Hydrocodone Addiction, Effects, Withdrawal, and Treatment

Hydrocodone—known by various brand names—is one of the most widely prescribed painkillers in the United States. This page will explore hydrocodone misuse, adverse effects, and how to get treatment for hydrocodone addiction.

Hydrocodone Addiction

Hydrocodone is an opioid medication, and its principal use is to treat moderate to severe pain. All opioids, prescription or illegal, have a high potential for misuse and dependence and are DEA-controlled substances.1

You can only legally use hydrocodone with a prescription, though this drug is sometimes produced and sold illegally.2,3

Misusing hydrocodone may quickly lead not only to physiological dependence (which causes withdrawal when one tries to cut back or stop using) but also opioid addiction (opioid use disorder).4

Signs of Hydrocodone Misuse

Opioids like hydrocodone may be misused. Hydrocodone misuse is when a person:4

  • Takes another person’s prescription medicine.
  • Takes the medicine in a dose or way that is not prescribed.
  • Takes the medicine in an effort to get high or feel the effects it causes.

In some cases, a person may misuse hydrocodone by swallowing it in its normal form. In other instances, a person may open capsules or crush pills to either snort the powder or dissolve it in water and inject the liquid into a vein.4

Hydrocodone Misuse Adverse Effects

Hydrocodone misuse is associated with several adverse effects. Chronic misuse can increase a person’s risk of developing:4,5

  • Tolerance: When a person needs to take more of a substance or take it more often to achieve the same effects.
  • Physiological dependence: When a person becomes accustomed to the presence of the substance, and if they stop or drastically reduce the amount they use, it results in a characteristic set of withdrawal symptoms.
  • Addiction: A chronic disease characterized by the continued, compulsive use of a substance despite harmful consequences.
  • Overdose: When a person uses enough hydrocodone that it produces life-threatening symptoms or death.

Hydrocodone Overdose

Chronic hydrocodone misuse is associated with the risk of opioid overdose. This occurs when you take more of an opioid drug than your body can tolerate. Someone who misuses or is addicted to hydrocodone may risk overdose by:6

  • Taking higher and higher doses to get the effects they want.
  • Take hydrocodone with other substances like alcohol.
  • Taking hydrocodone that was produced and sold illegally (as it may contain other substances such as fentanyl).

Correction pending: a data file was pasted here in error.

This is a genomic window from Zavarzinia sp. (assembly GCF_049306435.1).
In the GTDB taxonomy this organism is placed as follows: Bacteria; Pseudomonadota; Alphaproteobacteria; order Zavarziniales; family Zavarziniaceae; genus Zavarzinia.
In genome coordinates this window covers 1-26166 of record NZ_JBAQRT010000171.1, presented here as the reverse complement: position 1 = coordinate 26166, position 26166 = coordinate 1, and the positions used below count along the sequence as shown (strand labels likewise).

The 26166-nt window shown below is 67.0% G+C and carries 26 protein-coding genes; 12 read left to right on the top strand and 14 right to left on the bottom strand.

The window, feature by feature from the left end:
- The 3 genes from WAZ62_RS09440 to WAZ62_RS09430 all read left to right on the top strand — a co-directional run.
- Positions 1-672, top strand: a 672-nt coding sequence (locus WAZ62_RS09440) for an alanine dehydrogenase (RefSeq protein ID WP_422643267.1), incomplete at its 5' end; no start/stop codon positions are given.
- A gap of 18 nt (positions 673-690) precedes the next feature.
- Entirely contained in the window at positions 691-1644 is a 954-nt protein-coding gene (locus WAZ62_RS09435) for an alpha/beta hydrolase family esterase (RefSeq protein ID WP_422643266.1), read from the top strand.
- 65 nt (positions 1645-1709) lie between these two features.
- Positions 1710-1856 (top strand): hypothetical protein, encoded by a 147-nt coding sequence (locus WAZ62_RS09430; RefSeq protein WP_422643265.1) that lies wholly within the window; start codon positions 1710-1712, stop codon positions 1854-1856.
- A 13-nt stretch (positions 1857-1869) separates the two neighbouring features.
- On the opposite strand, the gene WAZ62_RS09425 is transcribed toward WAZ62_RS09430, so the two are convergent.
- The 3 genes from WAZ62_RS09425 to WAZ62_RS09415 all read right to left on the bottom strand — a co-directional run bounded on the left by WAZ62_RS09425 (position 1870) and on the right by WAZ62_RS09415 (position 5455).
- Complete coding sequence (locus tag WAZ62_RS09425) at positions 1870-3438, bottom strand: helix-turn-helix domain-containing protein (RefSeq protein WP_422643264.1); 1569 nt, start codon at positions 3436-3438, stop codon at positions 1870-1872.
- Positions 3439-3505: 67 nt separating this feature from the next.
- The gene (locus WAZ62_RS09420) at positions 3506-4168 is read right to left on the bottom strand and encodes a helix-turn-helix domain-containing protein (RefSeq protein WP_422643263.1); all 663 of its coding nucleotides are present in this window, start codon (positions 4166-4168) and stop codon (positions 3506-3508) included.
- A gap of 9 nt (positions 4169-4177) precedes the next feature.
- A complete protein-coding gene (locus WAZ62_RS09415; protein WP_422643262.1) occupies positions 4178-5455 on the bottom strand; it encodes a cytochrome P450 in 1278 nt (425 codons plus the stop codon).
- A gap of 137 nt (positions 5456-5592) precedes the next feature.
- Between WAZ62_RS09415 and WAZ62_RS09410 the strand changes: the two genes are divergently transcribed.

The 3 most common signs of a hydrocodone overdose (known as the opioid overdose triad) are:6

  • Extremely small pupil size.
  • Loss of consciousness.
  • Slowed and/or difficult breathing.

Hydrocodone Withdrawal

Hydrocodone withdrawal can be very physically uncomfortable and may also create some psychological distress. While not typically dangerous, the opioid withdrawal syndrome can be challenging without medical support.7

Hydrocodone withdrawal typically begins 8-12 hours after a person last used hydrocodone and subsides in approximately 3-5 days.7

As with other opioids, hydrocodone withdrawal symptoms may include:5

  • Muscle aches.
  • Fever.
  • Nausea or vomiting.
  • Diarrhea.
  • Yawning.
  • Insomnia.
  • Runny nose.
  • Watery eyes.
  • Intense feelings of discontent or depression.

Hydrocodone Detox

Medical detox for hydrocodone withdrawal can take place in an inpatient facility or outpatient program. With medications and the support of professionals, withdrawal from hydrocodone can be made much more manageable.

At Desert Hope, we provide inpatient medical detox that employs medications and the 24/7 supervision and support of highly experienced doctors and nurses.

Finding Hydrocodone Addiction Treatment in Las Vegas, NV

Each person’s hydrocodone addiction is different, therefore each person’s treatment should be individualized.

Desert Hope Treatment Center—a drug and alcohol rehab in Las Vegas—provides many levels of addiction treatment so that, whatever your needs, you can find help here. We offer not only medical detox for opioid addiction but also inpatient/residential rehab and various levels of outpatient programming.

For our patients who complete treatment and would like the support of a recovery community, we also have sober living residences nearby. Many people move through multiple levels of care as they work their recovery.

To learn more about how to start the admissions process or handling the cost of rehab, call a caring admissions navigator at . We can help you determine an appropriate path of treatment for you.

Using insurance to pay for rehab? Desert Hope is in-network with several major insurance companies. You can confidentially now.

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Desert Hope is located in Las Vegas, Nevada, which is easily accessible from most locations in the Southwest. We offer a full continuum of care that spans from inpatient medical detox and rehab to outpatient services and sober living. Take the next step toward recovery: learn more about our addiction treatment programs near Vegas or learn about how rehab is affordable for everyone.